Stay active to keep this position constant. Your core is now engagement, and your foundation is stable.


#2) Pelvic Tuck 
Imagine tucking your hypothetical tail between your legs. Lightly squeeze your glutes and keep your butt tucked underneath for the duration of the squat.
Be mindful of squeezing your glutes during the entire movement.


#3) Hip Hinge 
Begin this movement by imagining you getting chopped at your hips.
Your butt will go back, and your torso comes forward. Keep moving your posterior back while keeping your torso flat.
Feel your hamstrings engage until you can no longer go backward with your butt.
Then, bend your knees to begin to drop toward the ground


#4) Weight in Heels 
As you descend, you need to focus on pressing your heels into the ground.
Continue to down as low possible while staying on your heels. Think of wiggling your toes throughout the squat.


#5) Knees Over Toes 
Drive through your feet to move back to standing. On your ascent focus on spreading the floor with your feet.
Engaging with your feet and glutes will keep your knees from collapsing in and will add stability to the squat.


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Learn mobility to become flexible and strong.


Running is the same movement over and over for a long duration.
It’s no surprise that runners develop compensations and tightness. If you are a runner it’s safe to assume that you have felt tightness in at least one of the following areas:

  • Hips
  • Hamstrings
  • Calves
  • Back

Because of the repetitive nature. The tightness will make it difficult to achieve proper running and squatting positions. Here are four moves that will assess your movement.

Four ways to assess your tightness.

#1) Squat Hold
Get as low as you can during the squat and think about where you are feeling the tightness or what is stopping your range of motion.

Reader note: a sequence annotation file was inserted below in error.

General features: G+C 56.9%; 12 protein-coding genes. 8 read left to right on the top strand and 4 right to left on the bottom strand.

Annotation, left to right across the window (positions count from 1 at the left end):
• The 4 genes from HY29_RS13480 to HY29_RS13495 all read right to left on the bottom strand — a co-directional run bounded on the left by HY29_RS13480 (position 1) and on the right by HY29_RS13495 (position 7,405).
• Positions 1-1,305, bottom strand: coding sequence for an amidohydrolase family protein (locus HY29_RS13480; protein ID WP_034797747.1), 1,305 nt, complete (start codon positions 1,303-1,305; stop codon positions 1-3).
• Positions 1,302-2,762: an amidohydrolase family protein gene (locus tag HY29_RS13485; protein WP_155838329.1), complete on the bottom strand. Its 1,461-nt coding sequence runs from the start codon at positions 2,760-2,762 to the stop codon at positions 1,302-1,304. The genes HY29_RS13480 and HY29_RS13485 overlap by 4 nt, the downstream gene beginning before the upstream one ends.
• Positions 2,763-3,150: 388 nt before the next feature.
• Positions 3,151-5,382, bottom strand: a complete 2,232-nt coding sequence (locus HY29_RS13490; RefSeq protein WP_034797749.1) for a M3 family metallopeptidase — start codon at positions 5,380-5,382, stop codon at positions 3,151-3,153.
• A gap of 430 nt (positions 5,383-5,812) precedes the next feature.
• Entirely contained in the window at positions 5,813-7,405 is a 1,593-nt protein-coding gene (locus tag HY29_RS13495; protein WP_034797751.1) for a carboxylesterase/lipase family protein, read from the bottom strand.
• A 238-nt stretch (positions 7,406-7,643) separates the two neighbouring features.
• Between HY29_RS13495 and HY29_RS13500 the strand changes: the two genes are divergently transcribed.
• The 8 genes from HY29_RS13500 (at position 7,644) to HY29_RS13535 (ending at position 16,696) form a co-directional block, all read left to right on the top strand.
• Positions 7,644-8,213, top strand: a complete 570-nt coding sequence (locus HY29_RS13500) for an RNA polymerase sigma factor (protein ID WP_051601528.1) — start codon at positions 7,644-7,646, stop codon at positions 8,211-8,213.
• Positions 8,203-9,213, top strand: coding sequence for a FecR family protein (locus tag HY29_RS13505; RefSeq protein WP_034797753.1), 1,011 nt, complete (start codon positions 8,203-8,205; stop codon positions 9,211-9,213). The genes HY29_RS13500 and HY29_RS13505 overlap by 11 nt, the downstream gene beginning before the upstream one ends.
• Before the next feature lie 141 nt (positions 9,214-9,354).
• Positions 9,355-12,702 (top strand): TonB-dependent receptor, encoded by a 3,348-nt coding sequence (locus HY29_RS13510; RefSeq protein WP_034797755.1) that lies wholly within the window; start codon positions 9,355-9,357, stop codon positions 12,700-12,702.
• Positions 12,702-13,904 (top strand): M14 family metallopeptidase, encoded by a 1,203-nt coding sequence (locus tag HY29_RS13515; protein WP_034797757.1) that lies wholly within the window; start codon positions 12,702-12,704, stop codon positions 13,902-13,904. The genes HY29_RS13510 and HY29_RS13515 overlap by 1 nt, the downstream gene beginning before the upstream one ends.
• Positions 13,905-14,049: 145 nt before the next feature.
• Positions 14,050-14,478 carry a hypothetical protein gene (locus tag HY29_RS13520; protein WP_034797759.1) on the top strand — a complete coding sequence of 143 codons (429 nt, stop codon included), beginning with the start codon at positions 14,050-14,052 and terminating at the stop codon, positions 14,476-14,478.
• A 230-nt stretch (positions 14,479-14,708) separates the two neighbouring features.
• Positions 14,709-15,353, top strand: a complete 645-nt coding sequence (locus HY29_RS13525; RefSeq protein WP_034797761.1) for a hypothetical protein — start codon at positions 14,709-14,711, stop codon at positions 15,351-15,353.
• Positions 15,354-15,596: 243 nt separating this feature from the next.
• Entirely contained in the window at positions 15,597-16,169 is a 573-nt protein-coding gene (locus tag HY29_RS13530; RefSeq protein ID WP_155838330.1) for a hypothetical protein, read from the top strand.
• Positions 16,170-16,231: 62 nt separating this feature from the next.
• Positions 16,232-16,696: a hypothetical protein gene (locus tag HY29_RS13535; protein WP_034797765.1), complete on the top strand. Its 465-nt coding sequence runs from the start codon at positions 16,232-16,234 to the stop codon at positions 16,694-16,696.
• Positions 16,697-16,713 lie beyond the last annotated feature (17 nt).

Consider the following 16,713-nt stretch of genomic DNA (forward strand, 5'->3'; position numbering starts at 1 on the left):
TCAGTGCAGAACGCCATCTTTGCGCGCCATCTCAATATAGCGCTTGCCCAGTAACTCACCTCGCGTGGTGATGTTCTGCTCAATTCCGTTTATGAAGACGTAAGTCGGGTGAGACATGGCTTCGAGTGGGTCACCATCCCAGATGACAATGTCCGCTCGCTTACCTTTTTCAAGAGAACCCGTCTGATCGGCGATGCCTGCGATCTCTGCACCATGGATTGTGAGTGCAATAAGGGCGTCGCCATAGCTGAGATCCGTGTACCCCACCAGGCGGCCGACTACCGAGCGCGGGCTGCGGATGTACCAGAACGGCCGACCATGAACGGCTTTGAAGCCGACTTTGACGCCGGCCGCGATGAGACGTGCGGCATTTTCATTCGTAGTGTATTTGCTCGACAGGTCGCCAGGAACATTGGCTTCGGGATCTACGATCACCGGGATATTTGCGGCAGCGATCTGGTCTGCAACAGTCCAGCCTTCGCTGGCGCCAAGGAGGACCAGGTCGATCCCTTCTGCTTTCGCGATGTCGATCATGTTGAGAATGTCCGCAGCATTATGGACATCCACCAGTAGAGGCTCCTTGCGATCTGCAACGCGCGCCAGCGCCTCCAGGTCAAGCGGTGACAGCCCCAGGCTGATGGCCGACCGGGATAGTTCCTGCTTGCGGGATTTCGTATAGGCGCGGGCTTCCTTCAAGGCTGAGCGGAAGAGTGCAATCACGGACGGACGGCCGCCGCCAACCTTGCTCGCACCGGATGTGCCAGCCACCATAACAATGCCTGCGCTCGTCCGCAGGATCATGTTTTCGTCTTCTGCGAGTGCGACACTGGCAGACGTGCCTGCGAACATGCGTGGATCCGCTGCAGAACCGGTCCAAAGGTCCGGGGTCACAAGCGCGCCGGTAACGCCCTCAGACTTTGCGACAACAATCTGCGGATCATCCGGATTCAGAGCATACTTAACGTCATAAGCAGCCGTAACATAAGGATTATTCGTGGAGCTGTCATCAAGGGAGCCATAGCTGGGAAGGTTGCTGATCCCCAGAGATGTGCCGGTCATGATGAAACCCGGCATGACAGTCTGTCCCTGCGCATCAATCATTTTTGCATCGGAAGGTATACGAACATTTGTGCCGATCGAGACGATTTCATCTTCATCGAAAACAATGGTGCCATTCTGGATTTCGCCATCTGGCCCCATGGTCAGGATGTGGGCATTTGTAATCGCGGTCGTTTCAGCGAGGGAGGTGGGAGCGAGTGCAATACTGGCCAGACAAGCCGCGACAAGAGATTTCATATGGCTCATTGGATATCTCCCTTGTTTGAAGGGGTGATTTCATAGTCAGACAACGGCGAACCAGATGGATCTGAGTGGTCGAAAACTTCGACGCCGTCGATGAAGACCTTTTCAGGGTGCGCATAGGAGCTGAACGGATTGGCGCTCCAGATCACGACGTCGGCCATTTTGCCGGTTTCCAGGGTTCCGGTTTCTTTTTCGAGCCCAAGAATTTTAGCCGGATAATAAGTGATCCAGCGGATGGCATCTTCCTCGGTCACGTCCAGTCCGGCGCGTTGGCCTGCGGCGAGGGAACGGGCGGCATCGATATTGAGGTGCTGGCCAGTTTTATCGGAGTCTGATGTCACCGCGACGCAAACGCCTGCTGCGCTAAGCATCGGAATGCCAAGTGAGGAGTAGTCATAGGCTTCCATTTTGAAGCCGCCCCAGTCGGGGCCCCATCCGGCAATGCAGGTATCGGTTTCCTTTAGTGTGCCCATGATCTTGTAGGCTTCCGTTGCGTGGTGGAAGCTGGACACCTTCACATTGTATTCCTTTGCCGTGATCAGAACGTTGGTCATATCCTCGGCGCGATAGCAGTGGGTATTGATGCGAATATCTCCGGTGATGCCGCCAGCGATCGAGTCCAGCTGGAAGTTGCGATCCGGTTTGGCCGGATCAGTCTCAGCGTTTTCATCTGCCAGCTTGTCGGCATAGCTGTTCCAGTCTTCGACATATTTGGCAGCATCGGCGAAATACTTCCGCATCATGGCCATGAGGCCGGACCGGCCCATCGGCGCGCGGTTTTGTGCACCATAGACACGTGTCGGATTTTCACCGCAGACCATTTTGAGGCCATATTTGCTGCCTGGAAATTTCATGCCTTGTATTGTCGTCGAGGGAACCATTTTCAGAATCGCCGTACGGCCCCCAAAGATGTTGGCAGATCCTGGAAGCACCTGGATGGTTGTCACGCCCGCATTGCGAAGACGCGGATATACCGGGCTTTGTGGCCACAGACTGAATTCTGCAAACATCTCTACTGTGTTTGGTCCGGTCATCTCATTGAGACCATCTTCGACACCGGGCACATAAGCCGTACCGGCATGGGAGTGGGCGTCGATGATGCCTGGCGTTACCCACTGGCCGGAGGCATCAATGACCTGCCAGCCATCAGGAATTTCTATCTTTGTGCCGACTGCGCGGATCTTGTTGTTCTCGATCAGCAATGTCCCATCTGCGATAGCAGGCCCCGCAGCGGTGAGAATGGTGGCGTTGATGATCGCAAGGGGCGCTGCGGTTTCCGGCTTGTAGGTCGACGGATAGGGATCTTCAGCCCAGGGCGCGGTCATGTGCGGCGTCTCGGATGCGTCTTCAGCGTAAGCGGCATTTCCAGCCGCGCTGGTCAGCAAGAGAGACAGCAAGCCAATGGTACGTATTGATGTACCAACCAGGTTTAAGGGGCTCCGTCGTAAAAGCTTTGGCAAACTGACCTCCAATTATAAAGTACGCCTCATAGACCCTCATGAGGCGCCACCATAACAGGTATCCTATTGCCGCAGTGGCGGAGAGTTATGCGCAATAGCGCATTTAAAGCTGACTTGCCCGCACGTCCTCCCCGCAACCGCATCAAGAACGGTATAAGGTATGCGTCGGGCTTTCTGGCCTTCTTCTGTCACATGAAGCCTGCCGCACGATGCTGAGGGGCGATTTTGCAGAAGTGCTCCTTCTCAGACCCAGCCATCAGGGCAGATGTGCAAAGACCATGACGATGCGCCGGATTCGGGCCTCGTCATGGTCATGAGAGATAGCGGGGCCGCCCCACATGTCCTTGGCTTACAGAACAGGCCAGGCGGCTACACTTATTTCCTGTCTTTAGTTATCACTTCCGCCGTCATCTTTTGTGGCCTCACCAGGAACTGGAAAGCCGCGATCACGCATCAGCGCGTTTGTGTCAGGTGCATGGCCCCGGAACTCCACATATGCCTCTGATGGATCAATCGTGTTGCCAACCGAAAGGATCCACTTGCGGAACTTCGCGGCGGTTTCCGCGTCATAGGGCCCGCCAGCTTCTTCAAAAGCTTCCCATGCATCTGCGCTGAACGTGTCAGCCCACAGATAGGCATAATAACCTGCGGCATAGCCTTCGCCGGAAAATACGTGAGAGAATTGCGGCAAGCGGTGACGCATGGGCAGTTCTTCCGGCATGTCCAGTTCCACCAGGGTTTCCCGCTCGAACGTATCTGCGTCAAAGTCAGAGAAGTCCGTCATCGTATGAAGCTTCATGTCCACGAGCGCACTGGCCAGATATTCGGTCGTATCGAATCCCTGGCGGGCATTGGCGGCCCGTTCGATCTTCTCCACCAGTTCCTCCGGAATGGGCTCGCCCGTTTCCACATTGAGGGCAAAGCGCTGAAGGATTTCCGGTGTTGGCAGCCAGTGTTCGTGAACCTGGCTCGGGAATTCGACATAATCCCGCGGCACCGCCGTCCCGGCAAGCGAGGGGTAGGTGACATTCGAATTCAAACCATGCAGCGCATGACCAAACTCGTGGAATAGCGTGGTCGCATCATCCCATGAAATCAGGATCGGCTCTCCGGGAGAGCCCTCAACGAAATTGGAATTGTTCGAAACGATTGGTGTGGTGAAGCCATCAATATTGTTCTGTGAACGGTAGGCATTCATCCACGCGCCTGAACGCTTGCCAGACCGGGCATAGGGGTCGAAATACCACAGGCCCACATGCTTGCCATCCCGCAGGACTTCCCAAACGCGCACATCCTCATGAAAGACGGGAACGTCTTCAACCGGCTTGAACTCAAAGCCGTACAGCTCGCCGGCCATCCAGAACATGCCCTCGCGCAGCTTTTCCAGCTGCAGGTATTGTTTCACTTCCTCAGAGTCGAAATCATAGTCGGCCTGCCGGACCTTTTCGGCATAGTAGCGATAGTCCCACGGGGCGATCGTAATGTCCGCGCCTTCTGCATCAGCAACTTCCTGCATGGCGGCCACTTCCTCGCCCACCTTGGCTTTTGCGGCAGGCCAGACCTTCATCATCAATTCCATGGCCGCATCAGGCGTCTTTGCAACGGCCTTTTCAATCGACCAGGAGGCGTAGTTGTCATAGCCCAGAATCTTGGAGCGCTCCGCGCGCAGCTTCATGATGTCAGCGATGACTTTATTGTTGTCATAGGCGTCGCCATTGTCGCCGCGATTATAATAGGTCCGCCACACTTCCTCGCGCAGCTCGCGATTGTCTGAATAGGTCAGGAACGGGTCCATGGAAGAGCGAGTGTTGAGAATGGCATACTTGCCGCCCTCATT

#2) Overhead Squat 
Extend your arms overhead to challenge your lumbar and thoracic mobility. If you struggle to get as low as your normal squat or you can’t keep your arms, up you may have tightness through you back

#3) Toe Touch 
Bend your hips and reach for your toes. THink about what is limiting you from getting lower. Is it your back, hamstring, or calves?

#4) Ankle Check 
From a kneeling position push your knees beyond your toes as far as possible. Keep your feet and heels planted on the group.

Assess if you are feeling tightness in the front or the back of the ankle.


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How to develop mobility

Now that you have assessed your tightness you can then solve the problem!

Do the exercises under the category where you feel the most tightness.

For tight Hips and Glutes
Couch Stretch / Hip opener
Pigeon Pose
Hip Capsule Mobilization 

Your Back and Hamstring Fix
Couch Stretch
Jefferson Curl
Foot Roll
Thoracic Stretch

Cranky Calves and Ankle
Calf Strech
Calf Roll
Foot Roll
Ankle Warm-up


The best way to stop tightness is to be proactive. If you do not have exclusive tightness, then choose 1-2 movements in each category. Hold each move in the sequence for two minutes.


Doing mobility does not have to be a long drawn out process. A ten-minute mobility session a day can make a huge difference in your performance and recovery.


The only thing left to do is get out there and give it a shot.


In the meantime, get swoll!!